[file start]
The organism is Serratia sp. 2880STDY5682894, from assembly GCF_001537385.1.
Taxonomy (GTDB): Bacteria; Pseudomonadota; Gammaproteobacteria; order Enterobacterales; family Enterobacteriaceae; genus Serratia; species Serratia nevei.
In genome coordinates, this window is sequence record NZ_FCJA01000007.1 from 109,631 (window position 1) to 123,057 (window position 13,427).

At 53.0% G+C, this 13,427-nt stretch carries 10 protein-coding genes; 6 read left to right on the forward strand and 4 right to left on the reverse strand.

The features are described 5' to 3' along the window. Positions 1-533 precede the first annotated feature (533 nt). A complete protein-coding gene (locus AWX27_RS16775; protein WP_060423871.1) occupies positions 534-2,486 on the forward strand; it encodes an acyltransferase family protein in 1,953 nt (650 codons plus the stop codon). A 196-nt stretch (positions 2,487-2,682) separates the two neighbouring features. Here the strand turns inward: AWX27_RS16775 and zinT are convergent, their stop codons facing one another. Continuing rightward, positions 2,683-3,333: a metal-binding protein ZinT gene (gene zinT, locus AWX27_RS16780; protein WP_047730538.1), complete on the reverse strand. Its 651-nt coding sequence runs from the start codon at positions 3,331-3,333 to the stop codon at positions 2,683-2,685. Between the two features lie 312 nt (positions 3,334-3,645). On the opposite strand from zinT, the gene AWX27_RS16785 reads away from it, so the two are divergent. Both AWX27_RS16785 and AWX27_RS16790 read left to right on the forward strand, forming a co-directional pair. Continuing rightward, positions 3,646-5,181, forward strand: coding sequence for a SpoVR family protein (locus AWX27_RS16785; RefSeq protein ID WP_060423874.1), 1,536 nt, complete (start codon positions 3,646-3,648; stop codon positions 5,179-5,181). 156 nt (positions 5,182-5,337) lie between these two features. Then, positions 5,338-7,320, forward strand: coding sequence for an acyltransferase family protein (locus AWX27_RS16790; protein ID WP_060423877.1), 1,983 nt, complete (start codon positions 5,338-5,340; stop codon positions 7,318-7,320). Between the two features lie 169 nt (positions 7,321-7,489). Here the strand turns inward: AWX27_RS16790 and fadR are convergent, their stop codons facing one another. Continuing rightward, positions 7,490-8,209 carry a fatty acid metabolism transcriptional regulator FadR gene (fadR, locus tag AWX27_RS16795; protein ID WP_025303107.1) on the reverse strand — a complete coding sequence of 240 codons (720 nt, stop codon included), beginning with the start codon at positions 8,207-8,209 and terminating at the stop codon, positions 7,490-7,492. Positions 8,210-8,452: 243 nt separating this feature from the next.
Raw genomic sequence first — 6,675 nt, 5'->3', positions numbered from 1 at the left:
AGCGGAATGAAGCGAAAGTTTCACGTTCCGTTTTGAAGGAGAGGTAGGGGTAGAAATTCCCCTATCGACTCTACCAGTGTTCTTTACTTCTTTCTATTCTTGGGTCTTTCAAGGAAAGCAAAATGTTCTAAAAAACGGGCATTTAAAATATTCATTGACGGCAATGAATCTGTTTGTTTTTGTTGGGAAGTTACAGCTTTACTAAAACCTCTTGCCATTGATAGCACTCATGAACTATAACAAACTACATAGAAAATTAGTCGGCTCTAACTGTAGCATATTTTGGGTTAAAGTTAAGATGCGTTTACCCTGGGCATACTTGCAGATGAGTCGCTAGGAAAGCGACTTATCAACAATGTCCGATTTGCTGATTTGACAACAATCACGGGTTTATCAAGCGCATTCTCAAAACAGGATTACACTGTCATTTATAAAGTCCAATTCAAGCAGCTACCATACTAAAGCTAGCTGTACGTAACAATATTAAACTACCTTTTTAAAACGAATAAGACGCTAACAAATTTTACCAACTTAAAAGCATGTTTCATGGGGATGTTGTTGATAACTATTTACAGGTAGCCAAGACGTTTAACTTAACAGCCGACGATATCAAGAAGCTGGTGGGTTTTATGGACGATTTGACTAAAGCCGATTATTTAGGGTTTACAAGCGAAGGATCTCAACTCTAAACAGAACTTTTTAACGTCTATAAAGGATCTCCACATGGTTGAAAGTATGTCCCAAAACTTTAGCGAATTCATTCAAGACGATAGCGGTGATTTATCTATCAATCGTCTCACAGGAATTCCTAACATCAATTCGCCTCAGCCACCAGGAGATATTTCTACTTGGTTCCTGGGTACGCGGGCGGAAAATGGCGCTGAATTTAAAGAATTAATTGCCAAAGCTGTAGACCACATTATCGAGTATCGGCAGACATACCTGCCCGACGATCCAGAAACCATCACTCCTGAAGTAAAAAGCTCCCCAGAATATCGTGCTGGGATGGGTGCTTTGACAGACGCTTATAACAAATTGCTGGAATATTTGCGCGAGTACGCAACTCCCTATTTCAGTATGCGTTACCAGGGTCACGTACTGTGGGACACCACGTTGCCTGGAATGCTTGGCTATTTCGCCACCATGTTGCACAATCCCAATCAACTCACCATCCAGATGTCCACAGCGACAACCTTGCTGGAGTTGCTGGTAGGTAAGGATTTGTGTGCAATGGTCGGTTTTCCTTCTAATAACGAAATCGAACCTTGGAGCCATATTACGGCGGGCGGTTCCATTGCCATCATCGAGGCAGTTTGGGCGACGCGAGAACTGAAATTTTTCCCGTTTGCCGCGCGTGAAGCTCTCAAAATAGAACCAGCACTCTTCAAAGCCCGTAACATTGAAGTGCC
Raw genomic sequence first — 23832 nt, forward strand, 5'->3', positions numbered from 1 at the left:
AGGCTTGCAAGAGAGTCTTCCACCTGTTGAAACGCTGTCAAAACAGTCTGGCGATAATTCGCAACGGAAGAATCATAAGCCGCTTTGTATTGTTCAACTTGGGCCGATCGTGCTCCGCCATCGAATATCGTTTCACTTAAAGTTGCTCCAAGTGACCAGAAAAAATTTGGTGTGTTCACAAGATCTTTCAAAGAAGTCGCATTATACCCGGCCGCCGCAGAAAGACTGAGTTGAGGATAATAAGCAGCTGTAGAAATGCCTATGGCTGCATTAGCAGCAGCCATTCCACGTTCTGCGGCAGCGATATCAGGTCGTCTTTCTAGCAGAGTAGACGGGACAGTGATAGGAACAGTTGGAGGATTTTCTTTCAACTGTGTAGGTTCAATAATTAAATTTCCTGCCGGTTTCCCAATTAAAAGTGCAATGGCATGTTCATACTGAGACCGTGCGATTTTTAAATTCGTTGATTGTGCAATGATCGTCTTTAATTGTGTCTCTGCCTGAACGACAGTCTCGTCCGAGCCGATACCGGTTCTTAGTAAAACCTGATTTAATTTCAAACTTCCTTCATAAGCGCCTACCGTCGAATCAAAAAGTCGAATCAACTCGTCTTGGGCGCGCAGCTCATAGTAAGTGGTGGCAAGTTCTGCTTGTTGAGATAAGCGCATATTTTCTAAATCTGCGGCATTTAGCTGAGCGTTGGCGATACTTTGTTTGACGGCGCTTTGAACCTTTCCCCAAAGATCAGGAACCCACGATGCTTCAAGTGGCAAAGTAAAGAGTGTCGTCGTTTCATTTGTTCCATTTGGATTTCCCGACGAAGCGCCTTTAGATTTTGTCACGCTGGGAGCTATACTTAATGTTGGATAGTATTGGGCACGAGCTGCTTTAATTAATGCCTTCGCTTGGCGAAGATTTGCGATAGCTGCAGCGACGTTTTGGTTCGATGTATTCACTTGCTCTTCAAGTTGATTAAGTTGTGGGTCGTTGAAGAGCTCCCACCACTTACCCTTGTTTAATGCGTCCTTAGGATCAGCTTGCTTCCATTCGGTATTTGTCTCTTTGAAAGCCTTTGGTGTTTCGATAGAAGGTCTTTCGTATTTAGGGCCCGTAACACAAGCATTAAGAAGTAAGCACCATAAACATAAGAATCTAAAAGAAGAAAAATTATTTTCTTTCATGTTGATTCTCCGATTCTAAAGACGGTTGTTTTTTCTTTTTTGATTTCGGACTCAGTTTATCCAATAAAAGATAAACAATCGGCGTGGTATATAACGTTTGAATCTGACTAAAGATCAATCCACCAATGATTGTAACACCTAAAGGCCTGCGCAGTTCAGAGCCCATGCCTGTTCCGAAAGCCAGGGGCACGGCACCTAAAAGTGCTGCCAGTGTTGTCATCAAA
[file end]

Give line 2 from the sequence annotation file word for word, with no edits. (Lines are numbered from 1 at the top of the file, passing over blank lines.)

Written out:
Taxonomy (GTDB): Bacteria; Pseudomonadota; Gammaproteobacteria; order Enterobacterales; family Enterobacteriaceae; genus Serratia; species Serratia nevei.